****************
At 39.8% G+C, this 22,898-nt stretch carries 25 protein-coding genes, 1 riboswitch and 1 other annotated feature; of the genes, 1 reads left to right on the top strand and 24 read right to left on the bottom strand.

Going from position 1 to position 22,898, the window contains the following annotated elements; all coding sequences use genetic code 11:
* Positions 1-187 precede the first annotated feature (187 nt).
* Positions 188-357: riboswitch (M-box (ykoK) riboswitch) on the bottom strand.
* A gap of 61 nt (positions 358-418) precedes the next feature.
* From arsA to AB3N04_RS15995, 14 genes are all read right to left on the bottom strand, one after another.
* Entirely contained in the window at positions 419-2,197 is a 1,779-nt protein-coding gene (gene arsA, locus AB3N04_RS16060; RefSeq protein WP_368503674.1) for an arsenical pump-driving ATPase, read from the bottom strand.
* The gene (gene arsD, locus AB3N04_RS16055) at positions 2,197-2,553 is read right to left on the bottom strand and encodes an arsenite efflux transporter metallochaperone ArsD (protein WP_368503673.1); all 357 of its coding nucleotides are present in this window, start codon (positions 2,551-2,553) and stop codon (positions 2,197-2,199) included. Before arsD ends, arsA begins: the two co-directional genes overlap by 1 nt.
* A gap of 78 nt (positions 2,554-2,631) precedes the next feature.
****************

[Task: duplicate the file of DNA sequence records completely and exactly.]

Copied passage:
At 39.8% G+C, this 22,898-nt stretch carries 25 protein-coding genes, 1 riboswitch and 1 other annotated feature; of the genes, 1 reads left to right on the top strand and 24 read right to left on the bottom strand.

Going from position 1 to position 22,898, the window contains the following annotated elements; all coding sequences use genetic code 11:
* Positions 1-187 precede the first annotated feature (187 nt).
* Positions 188-357: riboswitch (M-box (ykoK) riboswitch) on the bottom strand.
* A gap of 61 nt (positions 358-418) precedes the next feature.
* From arsA to AB3N04_RS15995, 14 genes are all read right to left on the bottom strand, one after another.
* Entirely contained in the window at positions 419-2,197 is a 1,779-nt protein-coding gene (gene arsA, locus AB3N04_RS16060; RefSeq protein WP_368503674.1) for an arsenical pump-driving ATPase, read from the bottom strand.
* The gene (gene arsD, locus AB3N04_RS16055) at positions 2,197-2,553 is read right to left on the bottom strand and encodes an arsenite efflux transporter metallochaperone ArsD (protein WP_368503673.1); all 357 of its coding nucleotides are present in this window, start codon (positions 2,551-2,553) and stop codon (positions 2,197-2,199) included. Before arsD ends, arsA begins: the two co-directional genes overlap by 1 nt.
* A gap of 78 nt (positions 2,554-2,631) precedes the next feature.